What the Lautenberg Chemical Safety Act Means for Your Practice

Online resource facilitates understanding of landmark changes to the EPA’s chemical risk review

There are few responsibilities more important to an architect or interior designer than specifying building and construction materials. The materials you specify are central to a building’s sustainability, operational performance, occupant comfort, and resilience. Likewise, the chemical products which make up those materials can promote sustainability, health and innovation, enabling green buildings.

Today, some of those products and materials may be impacted by a recent update to our nation’s chemical regulatory framework, overseen by the U.S. Environmental Protection Agency (EPA), and which you may have heard about recently.

Understanding LCSA

The Frank R. Lautenberg Chemical Safety for the 21st Century Act (LCSA) was signed into law in 2016 after passing Congress with overwhelming bipartisan support. In fact, it was the first major environmental law to make its way through Congress since 1990 – by a vote of 398-1 in the House and unanimous consent in the Senate – and was a critical update to the Toxic Control Substances Act (TSCA). Passage of LCSA was a major step forward in how we protect human health and the environment and enhance public confidence in the federal chemical regulatory system.

The immense bipartisan support behind LCSA’s passage was a watershed moment, and the result of years of work and negotiations between lawmakers of both parties along with diverse stakeholders from industry, environment, public health, animal rights, and labor organizations.

According to the EPA, LCSA improves TSCA in a number of ways, including:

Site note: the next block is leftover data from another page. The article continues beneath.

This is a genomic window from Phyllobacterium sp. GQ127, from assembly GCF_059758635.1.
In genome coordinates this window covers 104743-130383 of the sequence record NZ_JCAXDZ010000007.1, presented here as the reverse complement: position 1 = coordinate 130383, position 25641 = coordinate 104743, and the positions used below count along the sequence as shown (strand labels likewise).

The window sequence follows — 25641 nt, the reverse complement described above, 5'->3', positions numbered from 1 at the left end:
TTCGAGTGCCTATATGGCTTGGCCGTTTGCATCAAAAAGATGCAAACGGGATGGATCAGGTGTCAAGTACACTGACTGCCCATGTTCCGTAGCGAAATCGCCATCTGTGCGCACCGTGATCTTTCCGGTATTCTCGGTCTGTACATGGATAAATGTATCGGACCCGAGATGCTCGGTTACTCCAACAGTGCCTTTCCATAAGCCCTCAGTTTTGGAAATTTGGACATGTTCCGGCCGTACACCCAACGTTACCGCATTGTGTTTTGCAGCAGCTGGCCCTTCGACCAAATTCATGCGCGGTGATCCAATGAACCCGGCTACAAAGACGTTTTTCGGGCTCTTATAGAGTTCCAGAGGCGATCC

• “Mandatory requirement for EPA to evaluate existing chemicals with clear and enforceable deadlines;
  • Risk-based chemical assessments
  • Increased public transparency for chemical information; and
  • Consistent source of funding for EPA to carry out the responsibilities under the new law.”

Since the law’s enactment in 2016, EPA continues to meet key deadlines and requirements, including prioritization of and risk evaluations for the first 10 chemicals identified as high priority, and prioritization of the next 40 chemicals for evaluation. Meeting those statutory deadlines demonstrates EPA’s commitment to effective implementation of the law.

Bryan Soukup, vice president of government and public affairs at the American Society of Interior Designers, says the EPA evaluations should be welcome news for design and construction professionals. “Evaluation helps designers know that what they are specifying is safe and properly tested. It also allows industry professionals to consider new materials and perhaps even reconsider old materials now known to be safe because of advances in technology, testing, and manufacturing. The evaluations help balance safety with innovation.”

So, how does this multi-step, multi-year risk review process impact your practice and upcoming projects? What chemicals are under review? How do those reviews support safety, promote economic growth, and enable innovation? The answers to those questions, and more, are available online for the building and construction community.

An Online Information Resource

The American Chemistry Council, a proactive supporter of LCSA, developed an online platform providing in-depth information on the updated law, LCSAct.com. Here, you’ll find an assortment of valuable materials that will help enhance your understanding of this important regulation and its ongoing implementation. For example, you’ll find:

  • Brief videos explaining the EPA process for regulating chemicals
  • Diagram illustrating the EPA’s timeline and review steps
  • Fact sheet outlining objectives and benefits
  • Comments from more than 60 notable politicians and industry leaders
  • Full word-for-word text of the bill
  • Answers to frequently asked questions

What could it portent for the building materials you specify? We hope www.LCSAct.com will help you learn more about the law and its implementation.

For more information: www.LCSAct.com.